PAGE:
Veteran character actor Scott Glenn relishes the opportunity to sink his teeth into a rare lead role in this tawdry, if stylishly shot, serial-killer flick. Looking grizzled and emaciated, Glenn is compelling as small-town barber Gene Van Wingerdt, a buttoned-down blend of Billy Bob Thornton's saturnine snipper in The Man Who Wasn't There and Michael Douglas's simmering white-collar workhorse in Falling Down.
Like countless other movie psychos, Gene marries a strict puritanical bent -- he doesn't like it when his young Hispanic employee Luis (Max Arciniega) curses, for example -- with an extremely dark past. Two decades prior, he was arrested for murdering several women, but released due to insufficient evidence. The outcome drove the case detective to commit suicide, and now the dead man's swaggering son (Chris Coy) arrives on Gene's doorstep, seeking not to exact vengeance but, in an oddly intriguing twist, to become the barber's protégé in future acts of killing. Early scenes mine suspense from the younger man's cloudy motivations.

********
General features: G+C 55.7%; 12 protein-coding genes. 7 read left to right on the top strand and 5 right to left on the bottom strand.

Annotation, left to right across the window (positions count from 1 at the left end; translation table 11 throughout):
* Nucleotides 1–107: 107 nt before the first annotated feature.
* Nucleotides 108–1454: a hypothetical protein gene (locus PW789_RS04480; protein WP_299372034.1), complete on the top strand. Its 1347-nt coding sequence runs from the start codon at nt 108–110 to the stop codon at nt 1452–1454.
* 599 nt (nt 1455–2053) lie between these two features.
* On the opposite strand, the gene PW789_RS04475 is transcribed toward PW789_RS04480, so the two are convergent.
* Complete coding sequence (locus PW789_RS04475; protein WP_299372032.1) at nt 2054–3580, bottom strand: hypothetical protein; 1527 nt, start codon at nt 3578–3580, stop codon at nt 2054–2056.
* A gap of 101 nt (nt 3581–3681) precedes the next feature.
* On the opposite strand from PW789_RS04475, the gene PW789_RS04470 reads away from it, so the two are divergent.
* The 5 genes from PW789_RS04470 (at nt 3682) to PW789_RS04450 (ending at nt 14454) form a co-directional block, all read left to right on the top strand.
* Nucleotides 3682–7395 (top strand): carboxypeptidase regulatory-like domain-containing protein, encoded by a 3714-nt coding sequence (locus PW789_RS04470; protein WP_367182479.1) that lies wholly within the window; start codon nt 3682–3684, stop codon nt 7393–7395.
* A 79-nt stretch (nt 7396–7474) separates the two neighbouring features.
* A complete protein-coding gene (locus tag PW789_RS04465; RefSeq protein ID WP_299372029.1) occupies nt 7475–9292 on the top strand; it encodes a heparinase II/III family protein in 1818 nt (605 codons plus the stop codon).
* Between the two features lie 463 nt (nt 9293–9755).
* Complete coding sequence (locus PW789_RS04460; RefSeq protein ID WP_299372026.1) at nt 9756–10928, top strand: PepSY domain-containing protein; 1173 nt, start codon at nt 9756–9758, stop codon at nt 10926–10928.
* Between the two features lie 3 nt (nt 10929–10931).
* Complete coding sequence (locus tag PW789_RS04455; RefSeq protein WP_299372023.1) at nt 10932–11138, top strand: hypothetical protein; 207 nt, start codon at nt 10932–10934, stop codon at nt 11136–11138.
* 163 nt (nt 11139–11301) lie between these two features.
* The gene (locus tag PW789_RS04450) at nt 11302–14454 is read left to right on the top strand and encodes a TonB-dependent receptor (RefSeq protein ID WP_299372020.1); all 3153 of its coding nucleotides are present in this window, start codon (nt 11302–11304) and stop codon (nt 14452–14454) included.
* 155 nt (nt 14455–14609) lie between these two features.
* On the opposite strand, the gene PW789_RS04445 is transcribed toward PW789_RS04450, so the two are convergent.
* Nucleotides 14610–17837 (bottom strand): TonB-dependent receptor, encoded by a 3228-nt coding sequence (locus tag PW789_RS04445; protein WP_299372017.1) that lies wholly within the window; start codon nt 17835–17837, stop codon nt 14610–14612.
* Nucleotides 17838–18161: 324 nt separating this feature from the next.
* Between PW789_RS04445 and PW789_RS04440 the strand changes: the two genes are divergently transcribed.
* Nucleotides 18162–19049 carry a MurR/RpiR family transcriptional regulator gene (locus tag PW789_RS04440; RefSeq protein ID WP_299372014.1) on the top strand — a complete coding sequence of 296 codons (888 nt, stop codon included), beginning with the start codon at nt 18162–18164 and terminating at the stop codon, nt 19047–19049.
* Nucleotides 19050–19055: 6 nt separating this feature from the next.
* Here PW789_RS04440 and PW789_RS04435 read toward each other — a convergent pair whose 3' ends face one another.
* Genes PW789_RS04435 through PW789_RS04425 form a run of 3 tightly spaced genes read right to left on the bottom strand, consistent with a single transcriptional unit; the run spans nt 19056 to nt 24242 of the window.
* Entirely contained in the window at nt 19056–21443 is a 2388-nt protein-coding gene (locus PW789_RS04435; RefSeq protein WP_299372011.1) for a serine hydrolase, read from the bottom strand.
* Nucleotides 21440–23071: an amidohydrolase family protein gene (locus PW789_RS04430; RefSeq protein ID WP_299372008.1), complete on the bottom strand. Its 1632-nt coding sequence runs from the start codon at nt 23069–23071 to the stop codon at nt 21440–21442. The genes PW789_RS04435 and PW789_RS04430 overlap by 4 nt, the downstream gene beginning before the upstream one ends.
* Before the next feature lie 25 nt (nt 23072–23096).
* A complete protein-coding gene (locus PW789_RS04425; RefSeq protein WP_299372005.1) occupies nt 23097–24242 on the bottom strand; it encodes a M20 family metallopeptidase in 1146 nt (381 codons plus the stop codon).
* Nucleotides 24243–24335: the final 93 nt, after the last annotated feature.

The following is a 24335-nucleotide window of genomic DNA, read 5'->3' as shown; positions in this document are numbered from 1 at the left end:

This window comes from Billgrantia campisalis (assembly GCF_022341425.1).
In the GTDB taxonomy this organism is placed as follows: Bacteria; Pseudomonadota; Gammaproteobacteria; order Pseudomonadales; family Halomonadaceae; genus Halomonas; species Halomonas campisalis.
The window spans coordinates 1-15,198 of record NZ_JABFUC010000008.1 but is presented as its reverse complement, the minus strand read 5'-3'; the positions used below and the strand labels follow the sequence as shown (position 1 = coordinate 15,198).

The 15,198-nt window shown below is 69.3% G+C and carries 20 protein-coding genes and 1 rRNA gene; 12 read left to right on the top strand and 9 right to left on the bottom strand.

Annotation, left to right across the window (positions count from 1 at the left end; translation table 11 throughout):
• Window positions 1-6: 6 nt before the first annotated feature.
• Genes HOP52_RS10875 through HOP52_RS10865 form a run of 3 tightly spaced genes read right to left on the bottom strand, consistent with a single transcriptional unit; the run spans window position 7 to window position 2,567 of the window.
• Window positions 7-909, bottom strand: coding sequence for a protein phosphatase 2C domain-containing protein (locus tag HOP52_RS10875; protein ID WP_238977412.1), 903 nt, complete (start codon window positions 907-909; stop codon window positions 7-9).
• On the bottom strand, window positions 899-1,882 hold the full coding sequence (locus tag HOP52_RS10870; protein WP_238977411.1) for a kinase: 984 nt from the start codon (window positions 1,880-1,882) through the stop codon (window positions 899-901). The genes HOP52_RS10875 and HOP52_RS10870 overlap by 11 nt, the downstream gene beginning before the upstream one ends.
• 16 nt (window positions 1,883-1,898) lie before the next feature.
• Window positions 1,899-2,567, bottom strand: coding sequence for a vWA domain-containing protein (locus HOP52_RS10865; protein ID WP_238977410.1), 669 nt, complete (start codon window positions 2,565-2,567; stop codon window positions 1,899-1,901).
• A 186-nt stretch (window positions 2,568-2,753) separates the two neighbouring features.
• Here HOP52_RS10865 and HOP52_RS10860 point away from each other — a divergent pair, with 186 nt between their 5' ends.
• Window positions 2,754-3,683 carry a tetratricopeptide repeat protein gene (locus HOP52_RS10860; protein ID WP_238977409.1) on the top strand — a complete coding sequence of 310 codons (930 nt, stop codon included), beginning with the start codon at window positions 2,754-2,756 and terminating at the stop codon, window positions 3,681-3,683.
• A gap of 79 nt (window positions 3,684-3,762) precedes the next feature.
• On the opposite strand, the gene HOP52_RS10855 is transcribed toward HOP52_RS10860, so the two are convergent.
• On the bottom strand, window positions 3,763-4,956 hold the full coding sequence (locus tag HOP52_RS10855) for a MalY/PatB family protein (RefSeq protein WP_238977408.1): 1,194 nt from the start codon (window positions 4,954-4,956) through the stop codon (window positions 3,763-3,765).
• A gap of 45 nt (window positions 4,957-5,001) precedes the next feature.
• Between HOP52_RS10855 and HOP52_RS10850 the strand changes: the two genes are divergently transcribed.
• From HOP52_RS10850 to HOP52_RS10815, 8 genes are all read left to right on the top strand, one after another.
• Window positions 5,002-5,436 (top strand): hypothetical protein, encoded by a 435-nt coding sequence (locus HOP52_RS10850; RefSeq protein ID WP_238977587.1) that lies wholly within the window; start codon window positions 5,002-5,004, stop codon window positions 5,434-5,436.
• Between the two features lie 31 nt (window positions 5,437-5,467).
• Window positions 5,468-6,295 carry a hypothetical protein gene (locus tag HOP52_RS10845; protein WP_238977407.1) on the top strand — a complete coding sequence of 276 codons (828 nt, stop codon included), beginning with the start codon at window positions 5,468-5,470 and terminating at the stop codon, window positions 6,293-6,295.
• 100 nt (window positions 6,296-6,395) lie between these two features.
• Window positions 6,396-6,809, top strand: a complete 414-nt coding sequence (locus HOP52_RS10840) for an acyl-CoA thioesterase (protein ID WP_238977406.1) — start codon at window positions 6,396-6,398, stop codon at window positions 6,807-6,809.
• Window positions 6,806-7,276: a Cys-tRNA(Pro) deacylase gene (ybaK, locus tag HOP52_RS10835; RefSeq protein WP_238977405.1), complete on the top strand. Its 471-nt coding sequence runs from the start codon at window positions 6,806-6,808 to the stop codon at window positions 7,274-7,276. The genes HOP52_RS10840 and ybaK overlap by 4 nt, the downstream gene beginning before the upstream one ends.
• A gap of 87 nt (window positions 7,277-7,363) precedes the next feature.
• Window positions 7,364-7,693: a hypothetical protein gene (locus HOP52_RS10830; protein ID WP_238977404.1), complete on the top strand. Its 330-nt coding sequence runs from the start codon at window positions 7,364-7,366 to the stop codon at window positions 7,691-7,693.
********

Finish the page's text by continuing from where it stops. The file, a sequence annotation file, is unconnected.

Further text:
Sadly, the tense mood is soon extinguished by a script full of undercooked ruminations on the nature of evil, as well as silly plot contrivances and crime-movie clichés (one enraged cop actually bellows the line "He's a loose cannon!" with no apparent irony). The Barber is further marred by flat characterization, including appallingly weak roles for its actresses; women seem to exist here mainly to suffer brutal violence. Only Glenn, whose taciturn performance is punctuated by flashes of genuine menace, lifts The Barber to "watchable."